Monday, February 21, 2011

Sausage, Spinach and Ricotta Stuffed Shells

Finally, a recipe good enough to share! I've been cooking consistently this month, but I've either neglected to photograph my recipes or decided they weren't worth it. Tossing shredded carrots and broccoli with store-bought dressing doesn't warrant a blog post (seriously, Bon Appetit?). 

This is a great recipe for this time of year, when you're still craving winter's comfort food, but are trying to shake off some of its heaviness. I found that the spinach took up a lot of space in the filling that might otherwise have been taken up by cheese and sausage. That made for a much lighter shell. I think it's also a good recipe for busy people. Making the shells did take me forever - around two hours - but the recipe makes four dozen, which will last quite a while. And the prep time was my own fault. I took my time and went the long way about prepping some of my ingredients. For example, I used fresh baby spinach where the recipe suggested frozen, which meant I had to spend a good 40 minutes stacking tiny leaves and chopping them up. Halfway through I realized that this is what food processors are for. But really, the rhythmic nature of chopping can be relaxing, so I pushed through to the end. The sausage took a long time, too, because mine refused to crumble. It was a little tricky to get it out of the casing, but then it just sat in the pan, foiling my efforts to break it up. I ended up taking it out of the pan and dicing it, which also took awhile. Next time I'll go for butcher-fresh sausage, rather than the packaged national brand for easier crumbling. 

But despite these hangups, I ended the day with a lovely tray of shells baking in the oven and two more in the freezer for later. I find that stuffed shells freeze very well. I make them in my glass pyrex oven dishes, pop the lid on and freeze the whole thing. They'll just need a few extra minutes in the oven later on. 

And the immediate payoff, apart from a tray of shells for dinner, is a house smelling like sauteed sausage and onions and an oven full of sweet, concentrated tomato sauce (I love what time in the oven does to tomato sauce!) rather than burnt popcorn. That's a definite win.

Sausage, Spinach and Ricotta Stuffed Shells
Adapted slightly from Simply Recipes.

12 oz package of jumbo shells
1 tbsp olive oil
1 large yellow onion, chopped
3/4 lb sweet Italian sausage, casings removed and chopped
2-3 large garlic cloves, minced
1 egg
16 oz ricotta cheese (I think I used 22 oz, because I was trying to get rid of some leftovers, so I ended up with a bit more filling)
10 oz fresh spinach, rinsed well and chopped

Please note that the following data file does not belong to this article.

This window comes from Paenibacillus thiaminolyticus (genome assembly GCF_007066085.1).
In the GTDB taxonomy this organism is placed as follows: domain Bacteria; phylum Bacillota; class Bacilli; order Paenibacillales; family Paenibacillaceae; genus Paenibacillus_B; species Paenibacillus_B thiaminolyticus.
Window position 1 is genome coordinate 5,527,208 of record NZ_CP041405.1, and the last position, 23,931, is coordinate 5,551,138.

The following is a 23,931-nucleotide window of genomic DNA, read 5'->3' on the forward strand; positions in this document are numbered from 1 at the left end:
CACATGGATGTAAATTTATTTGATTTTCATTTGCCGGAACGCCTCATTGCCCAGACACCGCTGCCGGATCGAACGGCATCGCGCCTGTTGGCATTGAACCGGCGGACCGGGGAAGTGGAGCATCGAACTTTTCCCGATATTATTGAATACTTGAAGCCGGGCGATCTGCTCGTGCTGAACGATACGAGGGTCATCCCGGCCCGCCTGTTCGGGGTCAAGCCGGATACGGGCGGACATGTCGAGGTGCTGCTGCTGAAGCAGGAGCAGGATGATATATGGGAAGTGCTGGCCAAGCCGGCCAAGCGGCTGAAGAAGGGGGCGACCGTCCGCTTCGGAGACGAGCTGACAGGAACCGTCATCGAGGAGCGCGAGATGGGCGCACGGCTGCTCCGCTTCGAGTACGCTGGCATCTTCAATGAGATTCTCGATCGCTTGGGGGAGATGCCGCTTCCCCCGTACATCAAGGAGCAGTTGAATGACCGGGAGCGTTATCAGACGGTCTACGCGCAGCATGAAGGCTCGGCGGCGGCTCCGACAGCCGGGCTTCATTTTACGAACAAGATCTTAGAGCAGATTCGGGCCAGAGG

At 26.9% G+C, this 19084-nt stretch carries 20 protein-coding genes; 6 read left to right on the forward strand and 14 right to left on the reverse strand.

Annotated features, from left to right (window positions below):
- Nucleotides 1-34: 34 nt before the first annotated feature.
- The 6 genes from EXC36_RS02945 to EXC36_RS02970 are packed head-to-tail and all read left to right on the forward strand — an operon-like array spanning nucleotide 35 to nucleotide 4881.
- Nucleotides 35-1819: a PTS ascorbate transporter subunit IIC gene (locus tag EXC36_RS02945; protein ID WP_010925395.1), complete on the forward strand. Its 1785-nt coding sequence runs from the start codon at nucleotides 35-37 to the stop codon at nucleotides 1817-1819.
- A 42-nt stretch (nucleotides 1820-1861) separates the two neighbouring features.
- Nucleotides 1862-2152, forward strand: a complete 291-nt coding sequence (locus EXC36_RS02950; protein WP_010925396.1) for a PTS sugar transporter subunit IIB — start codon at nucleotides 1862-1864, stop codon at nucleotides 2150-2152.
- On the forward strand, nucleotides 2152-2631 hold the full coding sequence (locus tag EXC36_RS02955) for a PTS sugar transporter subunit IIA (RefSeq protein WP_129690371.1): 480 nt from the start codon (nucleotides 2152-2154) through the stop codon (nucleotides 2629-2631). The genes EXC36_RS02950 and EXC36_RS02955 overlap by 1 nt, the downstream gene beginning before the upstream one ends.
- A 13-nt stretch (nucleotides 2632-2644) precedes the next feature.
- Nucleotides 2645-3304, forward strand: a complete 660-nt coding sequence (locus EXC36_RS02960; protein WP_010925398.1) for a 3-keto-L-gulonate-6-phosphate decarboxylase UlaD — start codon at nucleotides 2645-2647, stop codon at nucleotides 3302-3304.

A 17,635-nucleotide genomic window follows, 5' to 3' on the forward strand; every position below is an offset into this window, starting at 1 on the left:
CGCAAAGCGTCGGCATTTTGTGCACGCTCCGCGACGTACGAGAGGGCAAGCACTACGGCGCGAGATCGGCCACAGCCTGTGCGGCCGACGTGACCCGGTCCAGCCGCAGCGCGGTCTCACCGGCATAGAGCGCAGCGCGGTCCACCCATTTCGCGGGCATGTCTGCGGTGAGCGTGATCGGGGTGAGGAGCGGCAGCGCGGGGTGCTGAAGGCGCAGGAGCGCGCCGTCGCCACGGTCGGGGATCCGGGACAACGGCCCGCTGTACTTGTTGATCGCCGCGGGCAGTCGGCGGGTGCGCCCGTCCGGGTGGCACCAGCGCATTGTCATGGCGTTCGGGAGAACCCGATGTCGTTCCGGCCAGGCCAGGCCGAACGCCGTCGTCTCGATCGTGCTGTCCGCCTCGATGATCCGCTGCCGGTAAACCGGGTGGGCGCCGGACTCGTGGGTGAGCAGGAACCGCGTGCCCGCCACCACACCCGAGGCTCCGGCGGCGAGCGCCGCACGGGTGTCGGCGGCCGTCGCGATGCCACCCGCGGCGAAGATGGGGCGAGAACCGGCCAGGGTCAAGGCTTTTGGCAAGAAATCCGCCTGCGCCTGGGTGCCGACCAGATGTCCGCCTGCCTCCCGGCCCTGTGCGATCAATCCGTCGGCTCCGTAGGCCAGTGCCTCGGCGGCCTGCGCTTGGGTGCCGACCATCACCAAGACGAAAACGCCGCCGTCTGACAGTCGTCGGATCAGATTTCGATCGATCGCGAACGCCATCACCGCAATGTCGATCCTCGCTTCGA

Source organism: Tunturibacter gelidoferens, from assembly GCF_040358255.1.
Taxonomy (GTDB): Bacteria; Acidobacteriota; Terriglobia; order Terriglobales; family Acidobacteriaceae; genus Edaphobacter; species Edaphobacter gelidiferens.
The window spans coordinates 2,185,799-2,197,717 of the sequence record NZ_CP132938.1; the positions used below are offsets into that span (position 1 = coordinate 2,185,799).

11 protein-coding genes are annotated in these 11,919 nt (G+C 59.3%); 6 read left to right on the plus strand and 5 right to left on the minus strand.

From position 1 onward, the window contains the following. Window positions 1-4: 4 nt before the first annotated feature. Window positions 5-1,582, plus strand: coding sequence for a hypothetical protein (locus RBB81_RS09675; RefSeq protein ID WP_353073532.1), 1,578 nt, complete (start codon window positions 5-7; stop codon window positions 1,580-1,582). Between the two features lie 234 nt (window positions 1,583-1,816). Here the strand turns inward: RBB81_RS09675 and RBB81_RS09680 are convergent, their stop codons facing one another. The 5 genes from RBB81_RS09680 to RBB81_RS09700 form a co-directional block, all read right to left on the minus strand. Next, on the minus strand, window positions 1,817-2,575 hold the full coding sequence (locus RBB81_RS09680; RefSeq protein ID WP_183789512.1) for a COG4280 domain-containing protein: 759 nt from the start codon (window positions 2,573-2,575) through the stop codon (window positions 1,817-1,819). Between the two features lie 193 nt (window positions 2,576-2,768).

1 c grated Parmesan
1 tsp dried basil (or 1 tbsp fresh)
1/4 c plain bread crumbs
1/2 tsp salt
1/2 tsp pepper
2 jars tomato sauce

Bring a large pot of salted water to a boil. Cook the shells according to package directions. Drain, rinse in cold water, and set aside.

Heat olive oil in a large skillet over medium-high heat. Add the onions and cook about 5 minutes until softened. Add the sausage to the pan and cook about 5 more minutes (until no pink remains). Add the garlic and cook about 30 seconds, until fragrant. Remove from the heat.

In a very large bowl, beat the egg lightly. Then add the ricotta, 1/2 c Parmesan, basil, bread crumbs, salt and pepper. Mix this well, then add the spinach and the sausage mixture. (You could combine all this at once, but I found it easier to work with the cheese mixture first, and then add all the extras. I think that gave me a more even mixture.) 

Spread some sauce in your baking dish (I used about half a jar of sauce for a 9 x 13 dish - my other two baking dishes were smaller, so I adjusted accordingly. The idea is just to give your shells something moist to sit on). Fill each shell with about 1 tbsp of cheese mixture and arrange in the pan (it's hard to judge how much each shell needs. I think 1 tbsp is a good start, and if there's any filling left over, you can go back and add it to any shells that look skimpy). Spread the remaining sauce on top.

When you're ready to bake, preheat your oven to 375° F. Cover the pan with foil and bake about 30 minutes, until hot and bubbly (remember to add a few minutes for frozen shells). Remove foil, sprinkle with remaining 1/2 c Parmesan and bake uncovered for 10 more minutes. Let cool slightly before serving.

Like I said earlier in the post, this made about 4 dozen for me, even with some broken shells. If you aren't making this for a large group, just freeze the rest until you need them.

No comments:

Post a Comment